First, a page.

Planned escapes by slaves, lines of flight out of plantation space, often relied on song to telegraph clandestine meeting points and strategies. As Southern Black folk hero, High John De Conquer once said of these songs: “[They] had no words. It was a tune that you could bend and shape in most any way you wanted to fit the words and feelings that you had.” It is my conviction is that it is precisely the sound of Black musics which not only marks them as irreducibly Black, but which also holds enormous political, and revolutionary, potential. Though there is not a simple, unbroken line of Black sound from the time of enslavement to the present, it is impossible to ignore what maverick improvisational artists (and John Coltrane is exemplary here) have done with white US ‘standards’ and furthermore what they have done with Western instruments never designed with Black people in mind. If plantation songs, often without vocals, held, and, more importantly realized forms of freedom, why should that have changed at a certain fundamental level, at what Arthur Jafa calls “Black primal sites” in the US. There are numerous traditions of ‘protest songs’ which carry a liberatory element, but why did Hitler use massively amplified German nationalist music at the Nuremberg rallies? Because, despite the monstrous political aims of the Third Reich, Hitler knew very well that the sound of music was a far more powerful political weapon than any written or spoken propaganda. But this political power doesn’t belong to fascists. It should be carried over into the core of contemporary Black liberation struggles, not as mere entertainment for the masses. Having said that, don’t read me as endorsing the idea that Black musics must only be utilitarian. This would be a tragic mistake. As Cornel West once remarked. “I listen to Aretha, ‘Trane, and Mahalia Jackson because they bring me great joy, and also reason to go on living”.

I’ll finish this post by talking about another crucial, Black political movement proceeding at a rapid clip: Reparations. For those of you unfamiliar with the tenets of the cause, suffice it to say that it is a tremendously important insistence that the State acknowledge and apologize for the ‘Maafa’-The Middle Passage, during which between 20 and 100 million Africans died, the subsequent 250 year enslavement of Africans in the US, Caribbean, Brazil, and other parts of the African Diaspora. Reparationists further demand that the State and those corporations and/or institutions who are clearly linked to the traffic in African bodies, provide monetary compensation to the descendants of the enslaved. Despite the popular, though entirely incorrect notion that this remuneration will take the form of individual checks being issued to Black people in the US, it is very important to emphasize that these monies will be used to create autonomous Black institutions of every sort. To say that this issue is a contentious one is not to say enough.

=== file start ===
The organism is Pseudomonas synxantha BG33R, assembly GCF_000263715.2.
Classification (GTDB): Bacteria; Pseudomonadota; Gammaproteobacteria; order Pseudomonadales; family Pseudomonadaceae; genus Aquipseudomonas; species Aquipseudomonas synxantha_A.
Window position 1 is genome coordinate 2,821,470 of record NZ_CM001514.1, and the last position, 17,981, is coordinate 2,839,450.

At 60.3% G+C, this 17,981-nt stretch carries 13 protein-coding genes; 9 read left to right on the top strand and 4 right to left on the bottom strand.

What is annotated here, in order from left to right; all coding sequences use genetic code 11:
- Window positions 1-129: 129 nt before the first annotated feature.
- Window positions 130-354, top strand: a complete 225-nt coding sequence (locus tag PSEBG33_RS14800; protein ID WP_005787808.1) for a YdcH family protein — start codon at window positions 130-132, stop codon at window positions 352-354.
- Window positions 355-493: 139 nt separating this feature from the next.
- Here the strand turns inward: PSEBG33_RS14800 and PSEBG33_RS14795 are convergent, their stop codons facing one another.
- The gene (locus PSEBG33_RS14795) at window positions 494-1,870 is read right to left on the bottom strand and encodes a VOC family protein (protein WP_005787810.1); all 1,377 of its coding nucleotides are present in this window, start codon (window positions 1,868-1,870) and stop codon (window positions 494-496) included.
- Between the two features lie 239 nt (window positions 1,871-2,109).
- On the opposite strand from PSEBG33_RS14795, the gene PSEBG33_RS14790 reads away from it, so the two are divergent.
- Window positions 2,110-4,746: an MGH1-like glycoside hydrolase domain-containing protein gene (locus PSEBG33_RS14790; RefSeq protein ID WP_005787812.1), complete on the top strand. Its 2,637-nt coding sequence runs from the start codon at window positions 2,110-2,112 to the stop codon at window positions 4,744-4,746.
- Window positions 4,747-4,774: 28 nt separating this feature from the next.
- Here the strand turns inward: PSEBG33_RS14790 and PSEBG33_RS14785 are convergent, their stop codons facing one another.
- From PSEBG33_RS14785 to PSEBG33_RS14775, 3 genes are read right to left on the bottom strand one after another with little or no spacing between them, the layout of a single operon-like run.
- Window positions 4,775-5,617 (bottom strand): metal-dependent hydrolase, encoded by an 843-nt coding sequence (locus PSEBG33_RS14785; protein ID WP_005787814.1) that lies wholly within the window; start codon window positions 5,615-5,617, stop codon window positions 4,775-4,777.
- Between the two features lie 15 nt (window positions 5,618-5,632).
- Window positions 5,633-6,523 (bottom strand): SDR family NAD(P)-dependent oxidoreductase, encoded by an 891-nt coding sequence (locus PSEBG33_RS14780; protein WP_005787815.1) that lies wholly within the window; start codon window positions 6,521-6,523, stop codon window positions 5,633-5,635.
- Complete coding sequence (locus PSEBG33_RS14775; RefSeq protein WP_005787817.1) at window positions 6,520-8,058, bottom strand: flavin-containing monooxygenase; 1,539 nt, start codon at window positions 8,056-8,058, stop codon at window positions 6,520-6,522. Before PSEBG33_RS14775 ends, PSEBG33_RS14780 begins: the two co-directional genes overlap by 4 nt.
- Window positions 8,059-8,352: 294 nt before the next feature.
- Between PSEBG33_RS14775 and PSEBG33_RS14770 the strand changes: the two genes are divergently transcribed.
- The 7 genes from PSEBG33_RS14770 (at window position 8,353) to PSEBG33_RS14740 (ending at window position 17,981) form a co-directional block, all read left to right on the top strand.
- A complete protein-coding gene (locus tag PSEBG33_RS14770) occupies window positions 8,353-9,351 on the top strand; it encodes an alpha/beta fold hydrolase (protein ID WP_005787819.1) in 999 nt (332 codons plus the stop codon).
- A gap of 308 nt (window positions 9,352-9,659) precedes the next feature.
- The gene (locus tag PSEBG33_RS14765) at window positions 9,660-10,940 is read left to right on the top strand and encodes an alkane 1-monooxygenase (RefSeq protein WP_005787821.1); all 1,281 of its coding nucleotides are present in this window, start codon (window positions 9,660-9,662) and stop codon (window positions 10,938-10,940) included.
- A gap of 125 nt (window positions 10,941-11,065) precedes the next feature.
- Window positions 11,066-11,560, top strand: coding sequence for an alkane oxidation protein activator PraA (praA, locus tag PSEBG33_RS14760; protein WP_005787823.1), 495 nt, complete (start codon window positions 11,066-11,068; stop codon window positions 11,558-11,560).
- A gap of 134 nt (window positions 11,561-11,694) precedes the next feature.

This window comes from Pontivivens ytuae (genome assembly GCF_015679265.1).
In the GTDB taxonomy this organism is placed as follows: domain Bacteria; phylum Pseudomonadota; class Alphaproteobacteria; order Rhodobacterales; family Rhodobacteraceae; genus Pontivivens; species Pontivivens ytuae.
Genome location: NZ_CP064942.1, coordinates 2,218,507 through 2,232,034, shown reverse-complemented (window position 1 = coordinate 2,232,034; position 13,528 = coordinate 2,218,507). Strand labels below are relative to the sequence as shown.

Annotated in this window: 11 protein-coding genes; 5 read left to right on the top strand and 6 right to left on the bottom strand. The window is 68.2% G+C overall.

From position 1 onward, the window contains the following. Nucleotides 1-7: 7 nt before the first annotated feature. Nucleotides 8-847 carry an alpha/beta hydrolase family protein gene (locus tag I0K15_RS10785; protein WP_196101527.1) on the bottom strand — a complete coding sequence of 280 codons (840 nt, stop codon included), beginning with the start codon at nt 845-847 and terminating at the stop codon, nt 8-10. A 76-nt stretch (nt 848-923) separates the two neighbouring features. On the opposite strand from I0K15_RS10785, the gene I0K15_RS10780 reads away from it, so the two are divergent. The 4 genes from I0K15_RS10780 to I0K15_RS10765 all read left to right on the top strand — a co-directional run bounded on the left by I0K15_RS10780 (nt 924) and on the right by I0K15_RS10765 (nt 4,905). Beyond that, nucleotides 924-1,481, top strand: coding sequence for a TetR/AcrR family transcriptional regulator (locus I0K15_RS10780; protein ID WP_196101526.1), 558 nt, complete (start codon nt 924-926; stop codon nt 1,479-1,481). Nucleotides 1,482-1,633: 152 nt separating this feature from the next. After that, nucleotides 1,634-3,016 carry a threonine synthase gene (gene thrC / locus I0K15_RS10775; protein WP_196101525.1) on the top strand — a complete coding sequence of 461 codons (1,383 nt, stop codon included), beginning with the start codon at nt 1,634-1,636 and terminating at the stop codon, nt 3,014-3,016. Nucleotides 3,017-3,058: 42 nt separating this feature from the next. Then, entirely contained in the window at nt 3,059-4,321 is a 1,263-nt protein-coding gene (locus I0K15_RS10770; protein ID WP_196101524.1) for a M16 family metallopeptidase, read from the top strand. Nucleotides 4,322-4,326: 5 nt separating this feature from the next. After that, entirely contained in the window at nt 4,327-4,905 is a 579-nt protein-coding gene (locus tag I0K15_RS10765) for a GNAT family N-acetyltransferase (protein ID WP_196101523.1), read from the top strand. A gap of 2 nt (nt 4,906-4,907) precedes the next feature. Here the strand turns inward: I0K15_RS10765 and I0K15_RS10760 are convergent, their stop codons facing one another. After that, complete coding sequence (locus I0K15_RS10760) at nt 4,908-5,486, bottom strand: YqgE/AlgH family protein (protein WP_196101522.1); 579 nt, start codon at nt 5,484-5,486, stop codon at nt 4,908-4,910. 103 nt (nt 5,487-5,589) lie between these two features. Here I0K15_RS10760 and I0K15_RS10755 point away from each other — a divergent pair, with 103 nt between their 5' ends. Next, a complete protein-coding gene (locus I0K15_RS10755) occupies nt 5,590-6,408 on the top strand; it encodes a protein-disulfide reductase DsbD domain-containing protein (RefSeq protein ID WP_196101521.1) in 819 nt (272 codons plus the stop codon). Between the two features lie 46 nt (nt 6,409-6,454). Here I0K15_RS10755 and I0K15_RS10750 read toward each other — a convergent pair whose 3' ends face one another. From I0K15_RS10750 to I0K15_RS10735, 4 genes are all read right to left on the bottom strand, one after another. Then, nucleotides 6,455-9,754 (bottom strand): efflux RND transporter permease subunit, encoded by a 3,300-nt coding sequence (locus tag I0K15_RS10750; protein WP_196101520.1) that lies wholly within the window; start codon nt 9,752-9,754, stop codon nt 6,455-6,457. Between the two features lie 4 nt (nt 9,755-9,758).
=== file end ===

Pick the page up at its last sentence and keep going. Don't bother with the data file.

Angel of History will therefore range from polemics, to record reviews, discussion of books, ‘now playing’ / ‘now reading’ lists, drawing attention to buried histories (not history with a capital ‘H’-a parade of heroes, heroines, great figures, et al.), and a great deal else.

This is how one pictures the angel of history. His face is turned toward the past.
Where we perceive a chain of events, he sees one single catastrophe which keeps
piling wreckage and hurls it in front of his feet. The angel would like to stay, awaken
the dead, and make whole what has been smashed. But a storm is blowing in from
Paradise; it has got caught in his wings with such a violence that the angel can no
longer close them. The storm irresistibly propels him into the future to which his
back is turned, while the pile of debris before him grows skyward.
-Walter Benjamin

Excising the political from the life of the mind is a sacrifice that has proven costly.
I think of the erasure as a kind of trembling hypochondria always curing itself with
unnecessary surgery.
-Toni Morrison

A past of slavery, until you confront it, until you live through it, keeps coming
back in other forms. The shapes redesign themselves in other constellations,
until you get a chance to play it over again.

-Toni Morrison


One Response to “Angel of History-A Beginning”

  1. saynsumthn Says:

    Have you seen: Maafa21? Clips here: